• Doc,

      If you are happy with the open sights, why bother with a scope? Most of the airguns here at RRHFWA cannot accept a scope without major modification. That ain’t happening. The use of open sights is almost a lost art. Most of the “new” gals around here must have a scope as this is the only alternative. If the open sights on that thing meet your needs, go for it.

      • I agree that shooting with open sites is becoming a lost art. Actually, I thoroughly enjoy the skill of shooting without the use of optics. I guess that I’m just less tense, more comfortable shooting through my iron sites. My Dragonfly is well, just fun to shoot.

  3. In general – I think the break in process is very important. I do not judge airgun performance before it takes at least 500 shots. To be honest – it is very often ignored while testing equipment. The same airgun might be a complete different story after break in compared to out of the box. For me a test directly out of the box does not count for a final judgement, and I ignore summary if I see someone shoot 20 times and judged equimpent base on that.

    • LOL! Most of the airguns here at RRHFWA are usually well broke in by time I see them.

      When you use a break in period, not only do you give everything a chance to wear in and settle down, but you also have time to learn the particular quirks of the airgun. In new guns there is usually a manufacturing / preservative residue that needs to be cleaned out / shot out / worn out.

      Quite often, reviewers will clean and / or shoot a particular airgun quite a few times before making their videos. Of course, they wish to show good results. They wish to remain on the airgun manufacturers / distributors / dealers mailing lists.

      • I saw many strange tests, sometimes they want to show how bad something is (which isn’t bad).
        Everything I get new I test first, and then it goes through zero check process, clening, new lube etc. I change seal when I can get a better one, the spring guides… Usually out of the box we get some potential but not the real working point of equipment. Depends on how expensive / what class it is.

          • Ridge – yes, but only if the test systematics are right. The most I like to see how the test systematic is done, the result itself does not matter so much (if the repeatability and systematic are correct). If you test in a proper way at the end you may tell “isso” – it is as it is.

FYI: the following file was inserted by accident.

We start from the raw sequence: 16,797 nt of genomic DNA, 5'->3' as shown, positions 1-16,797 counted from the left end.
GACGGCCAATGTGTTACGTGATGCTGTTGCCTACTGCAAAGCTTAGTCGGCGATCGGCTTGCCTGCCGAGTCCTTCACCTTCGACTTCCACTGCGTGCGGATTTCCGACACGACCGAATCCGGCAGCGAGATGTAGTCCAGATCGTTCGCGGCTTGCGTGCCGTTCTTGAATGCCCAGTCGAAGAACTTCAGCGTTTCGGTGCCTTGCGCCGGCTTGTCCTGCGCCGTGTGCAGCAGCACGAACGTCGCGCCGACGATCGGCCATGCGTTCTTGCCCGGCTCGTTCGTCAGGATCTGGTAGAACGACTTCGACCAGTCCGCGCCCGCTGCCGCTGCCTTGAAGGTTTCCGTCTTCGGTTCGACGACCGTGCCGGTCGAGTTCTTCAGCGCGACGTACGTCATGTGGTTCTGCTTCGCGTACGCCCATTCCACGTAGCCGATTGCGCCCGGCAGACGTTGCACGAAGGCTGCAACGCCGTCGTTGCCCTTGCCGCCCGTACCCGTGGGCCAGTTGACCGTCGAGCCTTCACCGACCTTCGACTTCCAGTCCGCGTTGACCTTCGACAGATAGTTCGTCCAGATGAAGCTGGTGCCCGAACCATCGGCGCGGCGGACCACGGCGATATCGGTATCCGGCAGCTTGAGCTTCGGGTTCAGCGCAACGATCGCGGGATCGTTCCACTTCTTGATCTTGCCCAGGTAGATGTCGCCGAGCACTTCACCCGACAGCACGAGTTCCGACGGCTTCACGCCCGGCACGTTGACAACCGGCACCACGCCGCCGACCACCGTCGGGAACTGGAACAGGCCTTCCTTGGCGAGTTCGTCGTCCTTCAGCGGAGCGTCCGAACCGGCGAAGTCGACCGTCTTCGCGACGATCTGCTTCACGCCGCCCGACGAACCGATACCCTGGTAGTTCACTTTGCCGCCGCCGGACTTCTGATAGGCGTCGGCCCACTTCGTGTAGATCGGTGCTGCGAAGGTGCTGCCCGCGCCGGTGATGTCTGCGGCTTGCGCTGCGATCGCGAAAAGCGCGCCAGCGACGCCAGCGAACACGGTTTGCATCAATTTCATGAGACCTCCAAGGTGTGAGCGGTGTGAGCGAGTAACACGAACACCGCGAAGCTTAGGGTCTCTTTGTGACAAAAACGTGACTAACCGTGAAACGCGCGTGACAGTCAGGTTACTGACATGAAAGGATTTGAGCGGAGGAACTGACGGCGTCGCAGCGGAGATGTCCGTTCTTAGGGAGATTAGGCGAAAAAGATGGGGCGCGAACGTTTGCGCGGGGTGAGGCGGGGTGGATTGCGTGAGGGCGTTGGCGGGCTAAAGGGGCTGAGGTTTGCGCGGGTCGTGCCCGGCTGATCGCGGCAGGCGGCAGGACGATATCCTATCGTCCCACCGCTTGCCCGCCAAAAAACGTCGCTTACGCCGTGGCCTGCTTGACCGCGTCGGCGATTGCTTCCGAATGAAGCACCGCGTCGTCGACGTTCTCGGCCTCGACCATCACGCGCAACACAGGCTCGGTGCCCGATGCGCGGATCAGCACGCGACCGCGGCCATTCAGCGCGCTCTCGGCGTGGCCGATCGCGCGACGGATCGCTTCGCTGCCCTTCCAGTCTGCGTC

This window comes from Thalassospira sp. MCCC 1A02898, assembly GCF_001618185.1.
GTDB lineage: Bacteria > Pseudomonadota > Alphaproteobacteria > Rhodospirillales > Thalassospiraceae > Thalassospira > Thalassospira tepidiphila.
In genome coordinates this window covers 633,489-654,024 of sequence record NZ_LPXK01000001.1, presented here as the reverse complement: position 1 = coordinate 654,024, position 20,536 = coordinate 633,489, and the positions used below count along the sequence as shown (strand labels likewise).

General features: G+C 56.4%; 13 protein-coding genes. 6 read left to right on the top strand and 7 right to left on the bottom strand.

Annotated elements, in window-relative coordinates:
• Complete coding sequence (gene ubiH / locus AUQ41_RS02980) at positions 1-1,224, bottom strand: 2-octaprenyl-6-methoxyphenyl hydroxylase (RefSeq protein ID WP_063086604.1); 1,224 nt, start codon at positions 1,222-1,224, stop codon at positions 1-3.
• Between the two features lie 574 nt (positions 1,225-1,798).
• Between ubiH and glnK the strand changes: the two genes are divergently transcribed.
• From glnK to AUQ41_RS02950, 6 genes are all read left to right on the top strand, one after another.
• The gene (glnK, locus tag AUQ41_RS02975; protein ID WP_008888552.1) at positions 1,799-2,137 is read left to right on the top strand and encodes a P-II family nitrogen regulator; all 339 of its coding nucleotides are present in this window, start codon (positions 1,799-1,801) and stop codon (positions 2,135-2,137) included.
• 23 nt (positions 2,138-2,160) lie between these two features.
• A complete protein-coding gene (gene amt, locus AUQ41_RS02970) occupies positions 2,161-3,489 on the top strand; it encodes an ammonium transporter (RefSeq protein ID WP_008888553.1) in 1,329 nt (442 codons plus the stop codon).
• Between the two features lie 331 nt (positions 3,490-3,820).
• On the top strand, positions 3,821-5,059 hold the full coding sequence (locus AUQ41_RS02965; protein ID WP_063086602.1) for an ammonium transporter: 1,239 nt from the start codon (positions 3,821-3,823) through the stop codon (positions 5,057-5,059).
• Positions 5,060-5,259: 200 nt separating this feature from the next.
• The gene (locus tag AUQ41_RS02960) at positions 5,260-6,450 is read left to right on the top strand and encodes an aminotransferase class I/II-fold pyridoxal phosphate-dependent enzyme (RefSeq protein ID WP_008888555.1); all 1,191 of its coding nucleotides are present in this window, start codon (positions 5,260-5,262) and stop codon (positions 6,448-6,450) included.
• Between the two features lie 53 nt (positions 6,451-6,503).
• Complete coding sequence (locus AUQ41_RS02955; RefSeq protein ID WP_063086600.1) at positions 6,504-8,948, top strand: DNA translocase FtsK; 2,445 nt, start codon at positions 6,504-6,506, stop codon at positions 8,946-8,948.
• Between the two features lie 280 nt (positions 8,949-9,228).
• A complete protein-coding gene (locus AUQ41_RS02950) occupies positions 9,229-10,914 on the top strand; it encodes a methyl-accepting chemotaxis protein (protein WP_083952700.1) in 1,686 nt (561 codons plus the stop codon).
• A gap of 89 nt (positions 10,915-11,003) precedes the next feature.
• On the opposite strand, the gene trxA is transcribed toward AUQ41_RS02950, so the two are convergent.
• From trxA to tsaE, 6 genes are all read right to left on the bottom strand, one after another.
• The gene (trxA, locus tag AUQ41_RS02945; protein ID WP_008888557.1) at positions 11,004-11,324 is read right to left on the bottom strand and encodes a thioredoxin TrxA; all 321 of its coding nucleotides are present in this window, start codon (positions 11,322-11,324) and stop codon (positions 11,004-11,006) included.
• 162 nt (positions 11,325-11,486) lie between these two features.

• tomek,

      Agree completely. Few reviewers have the time/budget to break in the airgun that they are testing, it’s the way it is.

      After a clean&check I’ll shoot a new airgun and note the stats for reference but don’t bother to tune or test for the best pellet until I’ve put (at least) 500 pellets through it.

      Breaking in a new airgun (or piston seal) is a feeble excuse to shoot but I’ll take it 😉 …Any reason to shoot is good by me LOL!

      Hank

      • Hank – I can’t remember any airgun which was honey-sweet directly out of the box (except FWB). You need always some time to reach the performance plateau, and I mean after the zero check.

  4. You may want to try some Meisters. At speeds under 700 fps in all the .177’s here at BIMA (Boudreaux’s Island of misfit airguns) they really shine. My Racine Benji 347 loves them. .Sorry Ridgerunner I just had to copy you,it’s too much fun.

  5. Tom,

    I had planned to report in the comments about my second and new Seneca Dragonfly 2 in .177, which I received late last week. The timing ended up being perfect given the very same subject of today’s look at your second Dragonfly 2.

    First, I purchased the 10 for $10 service from Pyramyd Air, but it was not performed. As far as I can tell the 10 for $10 was instead performed on the Oktoberfest rifle I also purchased. (Yes, I made the distinction correctly during checkout.)